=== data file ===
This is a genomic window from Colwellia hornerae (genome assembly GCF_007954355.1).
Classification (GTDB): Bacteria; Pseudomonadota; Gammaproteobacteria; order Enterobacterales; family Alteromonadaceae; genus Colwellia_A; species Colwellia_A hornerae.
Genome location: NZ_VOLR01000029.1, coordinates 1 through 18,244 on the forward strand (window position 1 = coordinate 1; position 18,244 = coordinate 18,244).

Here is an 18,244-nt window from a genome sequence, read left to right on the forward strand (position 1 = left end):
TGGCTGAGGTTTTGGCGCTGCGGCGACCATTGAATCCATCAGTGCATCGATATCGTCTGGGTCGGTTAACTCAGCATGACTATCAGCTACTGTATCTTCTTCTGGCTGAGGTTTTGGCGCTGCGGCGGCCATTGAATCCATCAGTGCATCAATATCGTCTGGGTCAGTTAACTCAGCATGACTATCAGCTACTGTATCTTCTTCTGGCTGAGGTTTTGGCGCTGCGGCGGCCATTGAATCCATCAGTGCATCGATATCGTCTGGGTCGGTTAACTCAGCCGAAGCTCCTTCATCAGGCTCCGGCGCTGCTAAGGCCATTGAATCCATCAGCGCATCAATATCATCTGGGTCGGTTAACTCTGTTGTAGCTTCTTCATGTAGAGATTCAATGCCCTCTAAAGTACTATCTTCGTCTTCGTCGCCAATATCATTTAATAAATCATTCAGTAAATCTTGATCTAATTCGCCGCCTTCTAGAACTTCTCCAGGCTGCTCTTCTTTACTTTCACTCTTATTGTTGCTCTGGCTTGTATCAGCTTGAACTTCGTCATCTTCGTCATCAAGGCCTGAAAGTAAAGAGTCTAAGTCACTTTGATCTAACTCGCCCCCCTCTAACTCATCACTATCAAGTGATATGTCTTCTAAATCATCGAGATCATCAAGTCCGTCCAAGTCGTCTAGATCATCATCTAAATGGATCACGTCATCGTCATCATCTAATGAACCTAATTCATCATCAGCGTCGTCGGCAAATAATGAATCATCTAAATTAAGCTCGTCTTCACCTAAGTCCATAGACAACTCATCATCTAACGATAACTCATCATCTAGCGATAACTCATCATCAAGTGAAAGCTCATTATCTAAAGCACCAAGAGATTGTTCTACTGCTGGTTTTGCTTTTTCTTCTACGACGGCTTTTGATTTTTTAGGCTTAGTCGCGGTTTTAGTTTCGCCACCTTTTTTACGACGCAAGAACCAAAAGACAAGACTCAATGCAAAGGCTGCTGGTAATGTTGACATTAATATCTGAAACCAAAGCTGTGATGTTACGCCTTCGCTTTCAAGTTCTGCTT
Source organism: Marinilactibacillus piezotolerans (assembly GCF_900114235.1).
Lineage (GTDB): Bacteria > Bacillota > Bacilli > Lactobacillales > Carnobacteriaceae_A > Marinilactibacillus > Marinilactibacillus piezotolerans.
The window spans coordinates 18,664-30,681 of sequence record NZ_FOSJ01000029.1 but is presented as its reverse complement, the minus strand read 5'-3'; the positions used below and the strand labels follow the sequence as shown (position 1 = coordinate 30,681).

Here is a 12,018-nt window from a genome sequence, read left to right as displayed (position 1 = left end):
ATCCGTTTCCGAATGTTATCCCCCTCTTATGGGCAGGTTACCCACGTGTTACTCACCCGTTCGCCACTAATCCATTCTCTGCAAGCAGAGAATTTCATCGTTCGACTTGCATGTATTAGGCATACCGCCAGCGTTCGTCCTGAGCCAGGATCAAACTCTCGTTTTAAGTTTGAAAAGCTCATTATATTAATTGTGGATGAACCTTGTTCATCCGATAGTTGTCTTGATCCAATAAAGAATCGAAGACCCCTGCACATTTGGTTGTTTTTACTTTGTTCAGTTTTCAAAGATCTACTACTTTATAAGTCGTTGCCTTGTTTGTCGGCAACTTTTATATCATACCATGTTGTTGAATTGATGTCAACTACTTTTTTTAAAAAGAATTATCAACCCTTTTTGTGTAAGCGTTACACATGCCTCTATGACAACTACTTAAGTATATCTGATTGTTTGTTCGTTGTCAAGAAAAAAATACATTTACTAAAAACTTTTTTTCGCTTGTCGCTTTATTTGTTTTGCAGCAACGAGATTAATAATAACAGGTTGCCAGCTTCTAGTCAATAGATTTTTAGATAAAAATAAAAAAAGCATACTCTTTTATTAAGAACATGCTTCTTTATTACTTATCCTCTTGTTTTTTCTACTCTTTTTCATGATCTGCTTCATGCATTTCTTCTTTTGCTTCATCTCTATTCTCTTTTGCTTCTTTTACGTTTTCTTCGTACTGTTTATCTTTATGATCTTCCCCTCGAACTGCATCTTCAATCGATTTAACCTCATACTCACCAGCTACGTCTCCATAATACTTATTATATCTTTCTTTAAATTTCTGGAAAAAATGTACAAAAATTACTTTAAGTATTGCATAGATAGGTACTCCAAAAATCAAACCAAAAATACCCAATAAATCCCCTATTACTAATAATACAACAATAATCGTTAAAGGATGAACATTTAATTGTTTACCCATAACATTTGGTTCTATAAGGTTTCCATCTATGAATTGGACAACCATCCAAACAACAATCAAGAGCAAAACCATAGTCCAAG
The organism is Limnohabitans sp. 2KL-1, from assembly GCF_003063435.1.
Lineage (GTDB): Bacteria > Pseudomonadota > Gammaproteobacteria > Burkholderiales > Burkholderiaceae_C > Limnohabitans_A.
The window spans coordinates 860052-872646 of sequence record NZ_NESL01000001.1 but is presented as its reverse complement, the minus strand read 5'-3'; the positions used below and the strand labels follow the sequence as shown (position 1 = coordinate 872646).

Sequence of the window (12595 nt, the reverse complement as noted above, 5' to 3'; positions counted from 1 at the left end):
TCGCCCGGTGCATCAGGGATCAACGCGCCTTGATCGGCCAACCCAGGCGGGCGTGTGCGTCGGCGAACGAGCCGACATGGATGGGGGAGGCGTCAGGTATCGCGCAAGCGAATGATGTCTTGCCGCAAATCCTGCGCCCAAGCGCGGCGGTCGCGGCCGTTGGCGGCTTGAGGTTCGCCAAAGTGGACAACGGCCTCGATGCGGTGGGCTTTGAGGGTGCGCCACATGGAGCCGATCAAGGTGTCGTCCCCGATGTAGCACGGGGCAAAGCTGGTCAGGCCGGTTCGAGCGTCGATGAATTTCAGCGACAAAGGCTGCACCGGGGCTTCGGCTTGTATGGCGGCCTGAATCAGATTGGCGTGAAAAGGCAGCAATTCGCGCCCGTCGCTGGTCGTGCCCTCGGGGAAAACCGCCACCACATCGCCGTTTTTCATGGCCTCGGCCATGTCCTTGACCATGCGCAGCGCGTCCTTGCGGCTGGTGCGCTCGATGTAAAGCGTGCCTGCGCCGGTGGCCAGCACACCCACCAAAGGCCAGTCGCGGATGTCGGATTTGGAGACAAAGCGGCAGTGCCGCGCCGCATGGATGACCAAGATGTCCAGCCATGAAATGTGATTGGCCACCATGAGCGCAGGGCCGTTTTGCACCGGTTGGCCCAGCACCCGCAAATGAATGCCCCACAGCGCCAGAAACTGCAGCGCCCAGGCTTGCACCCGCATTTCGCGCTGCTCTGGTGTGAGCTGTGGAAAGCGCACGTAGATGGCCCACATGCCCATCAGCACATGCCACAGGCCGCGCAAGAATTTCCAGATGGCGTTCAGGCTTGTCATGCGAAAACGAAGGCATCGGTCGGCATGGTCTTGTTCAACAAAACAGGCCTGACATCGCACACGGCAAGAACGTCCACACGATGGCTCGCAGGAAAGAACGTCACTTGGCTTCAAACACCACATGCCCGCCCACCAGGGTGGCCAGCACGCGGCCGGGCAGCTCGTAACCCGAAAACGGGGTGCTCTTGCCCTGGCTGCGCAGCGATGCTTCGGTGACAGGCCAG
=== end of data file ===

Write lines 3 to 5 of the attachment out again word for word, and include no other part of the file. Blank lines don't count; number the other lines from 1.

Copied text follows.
Genome location: NZ_VOLR01000029.1, coordinates 1 through 18,244 on the forward strand (window position 1 = coordinate 1; position 18,244 = coordinate 18,244).

Here is an 18,244-nt window from a genome sequence, read left to right on the forward strand (position 1 = left end):
TGGCTGAGGTTTTGGCGCTGCGGCGACCATTGAATCCATCAGTGCATCGATATCGTCTGGGTCGGTTAACTCAGCATGACTATCAGCTACTGTATCTTCTTCTGGCTGAGGTTTTGGCGCTGCGGCGGCCATTGAATCCATCAGTGCATCAATATCGTCTGGGTCAGTTAACTCAGCATGACTATCAGCTACTGTATCTTCTTCTGGCTGAGGTTTTGGCGCTGCGGCGGCCATTGAATCCATCAGTGCATCGATATCGTCTGGGTCGGTTAACTCAGCCGAAGCTCCTTCATCAGGCTCCGGCGCTGCTAAGGCCATTGAATCCATCAGCGCATCAATATCATCTGGGTCGGTTAACTCTGTTGTAGCTTCTTCATGTAGAGATTCAATGCCCTCTAAAGTACTATCTTCGTCTTCGTCGCCAATATCATTTAATAAATCATTCAGTAAATCTTGATCTAATTCGCCGCCTTCTAGAACTTCTCCAGGCTGCTCTTCTTTACTTTCACTCTTATTGTTGCTCTGGCTTGTATCAGCTTGAACTTCGTCATCTTCGTCATCAAGGCCTGAAAGTAAAGAGTCTAAGTCACTTTGATCTAACTCGCCCCCCTCTAACTCATCACTATCAAGTGATATGTCTTCTAAATCATCGAGATCATCAAGTCCGTCCAAGTCGTCTAGATCATCATCTAAATGGATCACGTCATCGTCATCATCTAATGAACCTAATTCATCATCAGCGTCGTCGGCAAATAATGAATCATCTAAATTAAGCTCGTCTTCACCTAAGTCCATAGACAACTCATCATCTAACGATAACTCATCATCTAGCGATAACTCATCATCAAGTGAAAGCTCATTATCTAAAGCACCAAGAGATTGTTCTACTGCTGGTTTTGCTTTTTCTTCTACGACGGCTTTTGATTTTTTAGGCTTAGTCGCGGTTTTAGTTTCGCCACCTTTTTTACGACGCAAGAACCAAAAGACAAGACTCAATGCAAAGGCTGCTGGTAATGTTGACATTAATATCTGAAACCAAAGCTGTGATGTTACGCCTTCGCTTTCAAGTTCTGCTT